Figure 6: A default keymapping displayed in the Arduino IDE.

To a certain extent, these changes can be reinforced by repositioning the easily removable keycaps on the Model 01. However, the individually-sculpted keys may limit the repositioning, which is why additional sets of keycaps – especially blank ones – are useful.

Like keymaps, macros can also be added directly to keymap Model01-Firmware.ino. For macros for a specific piece of software, such as Vim, you can add a new layer. Some users have also created new LED effects as plugins, which are accessed via macros. Basic instructions for writing a macro are available online [11], and the existing macros can also be tweaked or commented out. A partial list of existing macros is available online [12]; an especially useful one is MacrosOnTheFly, which can record keystrokes and play them back as macros [13].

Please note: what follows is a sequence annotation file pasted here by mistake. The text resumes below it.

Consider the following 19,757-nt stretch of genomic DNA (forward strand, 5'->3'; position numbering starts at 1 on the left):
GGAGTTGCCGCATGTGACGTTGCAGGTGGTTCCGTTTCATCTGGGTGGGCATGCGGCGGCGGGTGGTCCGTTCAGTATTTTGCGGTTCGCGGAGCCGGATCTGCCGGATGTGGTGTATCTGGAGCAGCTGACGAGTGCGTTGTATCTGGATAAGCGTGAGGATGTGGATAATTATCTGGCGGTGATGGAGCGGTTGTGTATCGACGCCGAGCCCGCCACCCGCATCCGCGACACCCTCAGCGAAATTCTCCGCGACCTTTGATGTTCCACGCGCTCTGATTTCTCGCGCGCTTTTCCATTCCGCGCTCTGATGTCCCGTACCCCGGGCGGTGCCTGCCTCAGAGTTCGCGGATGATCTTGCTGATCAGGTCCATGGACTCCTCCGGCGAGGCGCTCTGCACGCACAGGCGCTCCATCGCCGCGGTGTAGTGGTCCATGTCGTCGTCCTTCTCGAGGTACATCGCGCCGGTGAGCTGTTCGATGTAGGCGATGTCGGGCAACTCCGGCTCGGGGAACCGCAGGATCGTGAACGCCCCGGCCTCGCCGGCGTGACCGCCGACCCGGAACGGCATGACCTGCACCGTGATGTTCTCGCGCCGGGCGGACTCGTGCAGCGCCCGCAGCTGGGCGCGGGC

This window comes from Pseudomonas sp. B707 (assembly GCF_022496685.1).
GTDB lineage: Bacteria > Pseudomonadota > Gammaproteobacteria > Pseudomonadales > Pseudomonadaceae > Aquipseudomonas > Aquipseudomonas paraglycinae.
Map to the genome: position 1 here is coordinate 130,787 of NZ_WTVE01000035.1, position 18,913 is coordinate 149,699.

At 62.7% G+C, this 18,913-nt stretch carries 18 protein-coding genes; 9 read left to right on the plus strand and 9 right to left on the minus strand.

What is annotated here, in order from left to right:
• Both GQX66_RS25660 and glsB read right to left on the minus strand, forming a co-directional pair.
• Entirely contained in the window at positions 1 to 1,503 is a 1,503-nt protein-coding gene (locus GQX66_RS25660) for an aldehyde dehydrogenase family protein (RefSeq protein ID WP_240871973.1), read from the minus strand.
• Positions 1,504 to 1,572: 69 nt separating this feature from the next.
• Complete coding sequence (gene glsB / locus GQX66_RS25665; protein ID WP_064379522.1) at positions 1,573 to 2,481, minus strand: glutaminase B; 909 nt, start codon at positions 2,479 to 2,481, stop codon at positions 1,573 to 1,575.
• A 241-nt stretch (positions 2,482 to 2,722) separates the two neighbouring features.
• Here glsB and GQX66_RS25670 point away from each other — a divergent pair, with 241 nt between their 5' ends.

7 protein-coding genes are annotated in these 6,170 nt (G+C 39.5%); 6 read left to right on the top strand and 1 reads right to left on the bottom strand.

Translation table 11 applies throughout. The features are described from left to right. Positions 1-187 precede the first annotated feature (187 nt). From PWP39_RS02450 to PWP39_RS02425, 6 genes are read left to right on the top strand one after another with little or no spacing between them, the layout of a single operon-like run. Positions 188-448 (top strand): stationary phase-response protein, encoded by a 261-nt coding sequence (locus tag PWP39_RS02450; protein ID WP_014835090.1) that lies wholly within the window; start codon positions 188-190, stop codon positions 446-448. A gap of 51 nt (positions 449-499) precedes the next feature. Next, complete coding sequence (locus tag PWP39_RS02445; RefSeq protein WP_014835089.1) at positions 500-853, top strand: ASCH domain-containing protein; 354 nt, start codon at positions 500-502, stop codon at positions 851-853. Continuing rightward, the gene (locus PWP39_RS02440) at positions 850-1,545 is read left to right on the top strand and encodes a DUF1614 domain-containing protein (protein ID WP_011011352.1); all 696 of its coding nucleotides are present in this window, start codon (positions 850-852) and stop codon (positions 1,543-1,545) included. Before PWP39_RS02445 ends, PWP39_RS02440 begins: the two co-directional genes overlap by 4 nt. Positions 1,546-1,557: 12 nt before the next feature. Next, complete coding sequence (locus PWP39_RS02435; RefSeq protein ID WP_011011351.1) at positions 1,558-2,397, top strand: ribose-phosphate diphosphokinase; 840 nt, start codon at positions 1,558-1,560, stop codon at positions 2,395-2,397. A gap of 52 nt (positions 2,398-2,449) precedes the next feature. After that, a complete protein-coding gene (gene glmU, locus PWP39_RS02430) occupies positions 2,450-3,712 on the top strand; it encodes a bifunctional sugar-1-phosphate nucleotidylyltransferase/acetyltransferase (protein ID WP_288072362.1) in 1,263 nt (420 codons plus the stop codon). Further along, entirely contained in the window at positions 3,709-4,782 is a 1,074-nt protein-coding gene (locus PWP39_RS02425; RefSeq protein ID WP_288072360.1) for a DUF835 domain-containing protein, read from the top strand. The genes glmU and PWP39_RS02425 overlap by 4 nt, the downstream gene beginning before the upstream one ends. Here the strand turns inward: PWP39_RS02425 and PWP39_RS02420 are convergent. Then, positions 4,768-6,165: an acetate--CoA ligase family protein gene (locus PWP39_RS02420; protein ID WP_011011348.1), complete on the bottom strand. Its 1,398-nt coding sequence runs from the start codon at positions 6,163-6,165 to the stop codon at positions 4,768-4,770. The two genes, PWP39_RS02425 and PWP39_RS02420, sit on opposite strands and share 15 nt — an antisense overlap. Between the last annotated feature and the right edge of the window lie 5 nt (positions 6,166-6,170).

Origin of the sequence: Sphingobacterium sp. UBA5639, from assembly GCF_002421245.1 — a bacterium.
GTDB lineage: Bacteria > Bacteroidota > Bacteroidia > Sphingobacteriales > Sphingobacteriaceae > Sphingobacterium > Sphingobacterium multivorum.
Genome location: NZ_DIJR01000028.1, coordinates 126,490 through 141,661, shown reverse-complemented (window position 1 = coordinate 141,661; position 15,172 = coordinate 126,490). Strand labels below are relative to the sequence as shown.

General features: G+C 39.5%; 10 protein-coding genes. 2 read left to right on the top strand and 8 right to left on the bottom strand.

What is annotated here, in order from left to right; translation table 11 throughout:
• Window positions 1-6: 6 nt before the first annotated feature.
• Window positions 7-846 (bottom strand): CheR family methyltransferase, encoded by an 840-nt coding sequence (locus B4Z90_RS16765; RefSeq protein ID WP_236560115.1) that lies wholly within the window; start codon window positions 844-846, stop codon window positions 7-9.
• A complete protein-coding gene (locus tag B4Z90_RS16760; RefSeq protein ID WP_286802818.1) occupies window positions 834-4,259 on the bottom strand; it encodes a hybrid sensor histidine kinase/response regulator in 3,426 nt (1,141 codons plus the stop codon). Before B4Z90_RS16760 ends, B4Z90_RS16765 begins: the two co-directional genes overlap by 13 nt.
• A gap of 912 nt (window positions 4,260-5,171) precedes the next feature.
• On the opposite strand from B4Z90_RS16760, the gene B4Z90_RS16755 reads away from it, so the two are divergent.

More complex modifications can be placed in plugins, which generally require some Arduino programming knowledge. A description of core – that is, official plugins – is available [14], as well as descriptions of unofficial ones [15].

The resources listed above are reasonably complete, but hackers should watch the Keyboardio community site [16] for other examples and instructions. There has been some talk of a central repository and manuals, but, as I write, neither exists.

All these modifications can be written in the Arduino IDE or in a text editor – after, of course, a backup is created for recovering from disastrous results. When the modifications are complete, save the revised Sketch in ~/Arduino/Model01-Firmware. From the same directory, run the command make flash. When the output signals that the command is ready, hold down the Prog key so that the command can bypass the microcontrollers' bootloaders before continuing. The Prog key will flash to show that it is being used. When the command is complete, unplug the keyboard, and plug it in again so that the firmware can restart.